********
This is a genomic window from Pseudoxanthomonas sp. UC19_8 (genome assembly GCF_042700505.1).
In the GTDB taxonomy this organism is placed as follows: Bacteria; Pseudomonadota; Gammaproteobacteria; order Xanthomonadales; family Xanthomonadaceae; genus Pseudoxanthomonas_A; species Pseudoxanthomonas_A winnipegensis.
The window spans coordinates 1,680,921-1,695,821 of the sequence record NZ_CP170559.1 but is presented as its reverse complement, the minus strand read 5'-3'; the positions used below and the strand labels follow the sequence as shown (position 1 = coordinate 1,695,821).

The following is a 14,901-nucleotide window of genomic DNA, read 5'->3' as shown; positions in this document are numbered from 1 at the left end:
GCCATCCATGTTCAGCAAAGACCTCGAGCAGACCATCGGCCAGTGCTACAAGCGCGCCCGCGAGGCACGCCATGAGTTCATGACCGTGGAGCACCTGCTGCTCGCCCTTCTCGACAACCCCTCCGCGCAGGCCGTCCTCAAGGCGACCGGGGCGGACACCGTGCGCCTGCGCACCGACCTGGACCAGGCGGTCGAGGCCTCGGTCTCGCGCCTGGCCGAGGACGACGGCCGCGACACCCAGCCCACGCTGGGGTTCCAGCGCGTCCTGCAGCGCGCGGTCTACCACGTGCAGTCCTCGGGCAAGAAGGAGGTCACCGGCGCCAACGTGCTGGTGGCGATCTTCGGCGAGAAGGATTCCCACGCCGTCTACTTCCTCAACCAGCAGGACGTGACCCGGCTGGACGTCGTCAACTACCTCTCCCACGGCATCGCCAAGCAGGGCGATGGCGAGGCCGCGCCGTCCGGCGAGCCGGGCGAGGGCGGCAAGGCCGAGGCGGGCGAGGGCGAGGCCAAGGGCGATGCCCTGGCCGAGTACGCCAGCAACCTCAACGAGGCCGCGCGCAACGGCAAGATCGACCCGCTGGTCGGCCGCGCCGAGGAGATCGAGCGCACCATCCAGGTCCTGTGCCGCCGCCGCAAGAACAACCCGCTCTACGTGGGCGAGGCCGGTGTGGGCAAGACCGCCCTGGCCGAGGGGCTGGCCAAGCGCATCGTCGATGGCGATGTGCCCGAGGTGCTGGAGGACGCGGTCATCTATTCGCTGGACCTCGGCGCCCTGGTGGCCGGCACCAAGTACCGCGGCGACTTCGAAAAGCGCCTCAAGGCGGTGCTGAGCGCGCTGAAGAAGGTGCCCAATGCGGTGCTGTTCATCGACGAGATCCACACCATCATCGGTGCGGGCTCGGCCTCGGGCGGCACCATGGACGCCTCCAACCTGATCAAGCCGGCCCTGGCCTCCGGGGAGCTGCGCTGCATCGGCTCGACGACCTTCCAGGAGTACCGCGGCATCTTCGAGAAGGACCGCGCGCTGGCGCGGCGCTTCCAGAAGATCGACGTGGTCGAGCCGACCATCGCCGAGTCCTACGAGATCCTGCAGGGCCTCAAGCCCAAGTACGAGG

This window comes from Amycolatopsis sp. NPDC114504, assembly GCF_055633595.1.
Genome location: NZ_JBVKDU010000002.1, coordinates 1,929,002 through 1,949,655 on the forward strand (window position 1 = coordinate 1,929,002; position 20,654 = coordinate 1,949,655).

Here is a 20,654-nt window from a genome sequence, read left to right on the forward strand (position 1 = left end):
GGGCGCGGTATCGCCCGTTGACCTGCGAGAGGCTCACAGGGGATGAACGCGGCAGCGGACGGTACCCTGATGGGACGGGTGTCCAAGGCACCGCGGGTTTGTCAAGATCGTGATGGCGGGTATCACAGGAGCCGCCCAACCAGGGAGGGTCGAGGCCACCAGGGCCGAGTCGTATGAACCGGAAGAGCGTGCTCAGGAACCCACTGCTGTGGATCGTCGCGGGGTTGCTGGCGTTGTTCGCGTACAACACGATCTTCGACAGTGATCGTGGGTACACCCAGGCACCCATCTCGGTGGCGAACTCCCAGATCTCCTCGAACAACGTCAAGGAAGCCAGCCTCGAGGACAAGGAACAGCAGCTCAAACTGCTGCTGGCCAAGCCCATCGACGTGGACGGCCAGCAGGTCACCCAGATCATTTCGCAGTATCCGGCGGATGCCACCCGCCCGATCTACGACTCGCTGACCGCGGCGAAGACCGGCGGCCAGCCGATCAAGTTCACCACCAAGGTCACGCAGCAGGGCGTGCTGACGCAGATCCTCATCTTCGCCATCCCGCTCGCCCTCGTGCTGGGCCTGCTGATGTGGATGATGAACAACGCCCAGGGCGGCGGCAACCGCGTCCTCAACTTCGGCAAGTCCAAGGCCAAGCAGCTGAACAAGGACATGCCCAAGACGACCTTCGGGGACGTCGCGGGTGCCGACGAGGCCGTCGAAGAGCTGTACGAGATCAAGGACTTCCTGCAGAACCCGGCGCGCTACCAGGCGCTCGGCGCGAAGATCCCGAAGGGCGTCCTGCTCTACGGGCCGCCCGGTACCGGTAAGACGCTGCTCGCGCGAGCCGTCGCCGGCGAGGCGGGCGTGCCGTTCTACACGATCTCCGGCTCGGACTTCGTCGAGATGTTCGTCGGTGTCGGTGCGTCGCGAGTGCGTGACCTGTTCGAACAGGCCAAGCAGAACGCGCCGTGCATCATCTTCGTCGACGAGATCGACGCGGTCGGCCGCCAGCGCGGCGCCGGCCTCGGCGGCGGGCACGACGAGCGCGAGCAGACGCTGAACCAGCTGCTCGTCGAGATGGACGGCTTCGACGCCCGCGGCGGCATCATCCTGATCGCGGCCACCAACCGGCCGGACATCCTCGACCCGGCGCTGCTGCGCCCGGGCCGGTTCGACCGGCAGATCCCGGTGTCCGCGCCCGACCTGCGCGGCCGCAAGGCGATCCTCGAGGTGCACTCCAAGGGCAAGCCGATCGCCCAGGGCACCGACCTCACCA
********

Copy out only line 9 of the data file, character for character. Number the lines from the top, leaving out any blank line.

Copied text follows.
GGGCGCGGTATCGCCCGTTGACCTGCGAGAGGCTCACAGGGGATGAACGCGGCAGCGGACGGTACCCTGATGGGACGGGTGTCCAAGGCACCGCGGGTTTGTCAAGATCGTGATGGCGGGTATCACAGGAGCCGCCCAACCAGGGAGGGTCGAGGCCACCAGGGCCGAGTCGTATGAACCGGAAGAGCGTGCTCAGGAACCCACTGCTGTGGATCGTCGCGGGGTTGCTGGCGTTGTTCGCGTACAACACGATCTTCGACAGTGATCGTGGGTACACCCAGGCACCCATCTCGGTGGCGAACTCCCAGATCTCCTCGAACAACGTCAAGGAAGCCAGCCTCGAGGACAAGGAACAGCAGCTCAAACTGCTGCTGGCCAAGCCCATCGACGTGGACGGCCAGCAGGTCACCCAGATCATTTCGCAGTATCCGGCGGATGCCACCCGCCCGATCTACGACTCGCTGACCGCGGCGAAGACCGGCGGCCAGCCGATCAAGTTCACCACCAAGGTCACGCAGCAGGGCGTGCTGACGCAGATCCTCATCTTCGCCATCCCGCTCGCCCTCGTGCTGGGCCTGCTGATGTGGATGATGAACAACGCCCAGGGCGGCGGCAACCGCGTCCTCAACTTCGGCAAGTCCAAGGCCAAGCAGCTGAACAAGGACATGCCCAAGACGACCTTCGGGGACGTCGCGGGTGCCGACGAGGCCGTCGAAGAGCTGTACGAGATCAAGGACTTCCTGCAGAACCCGGCGCGCTACCAGGCGCTCGGCGCGAAGATCCCGAAGGGCGTCCTGCTCTACGGGCCGCCCGGTACCGGTAAGACGCTGCTCGCGCGAGCCGTCGCCGGCGAGGCGGGCGTGCCGTTCTACACGATCTCCGGCTCGGACTTCGTCGAGATGTTCGTCGGTGTCGGTGCGTCGCGAGTGCGTGACCTGTTCGAACAGGCCAAGCAGAACGCGCCGTGCATCATCTTCGTCGACGAGATCGACGCGGTCGGCCGCCAGCGCGGCGCCGGCCTCGGCGGCGGGCACGACGAGCGCGAGCAGACGCTGAACCAGCTGCTCGTCGAGATGGACGGCTTCGACGCCCGCGGCGGCATCATCCTGATCGCGGCCACCAACCGGCCGGACATCCTCGACCCGGCGCTGCTGCGCCCGGGCCGGTTCGACCGGCAGATCCCGGTGTCCGCGCCCGACCTGCGCGGCCGCAAGGCGATCCTCGAGGTGCACTCCAAGGGCAAGCCGATCGCCCAGGGCACCGACCTCACCA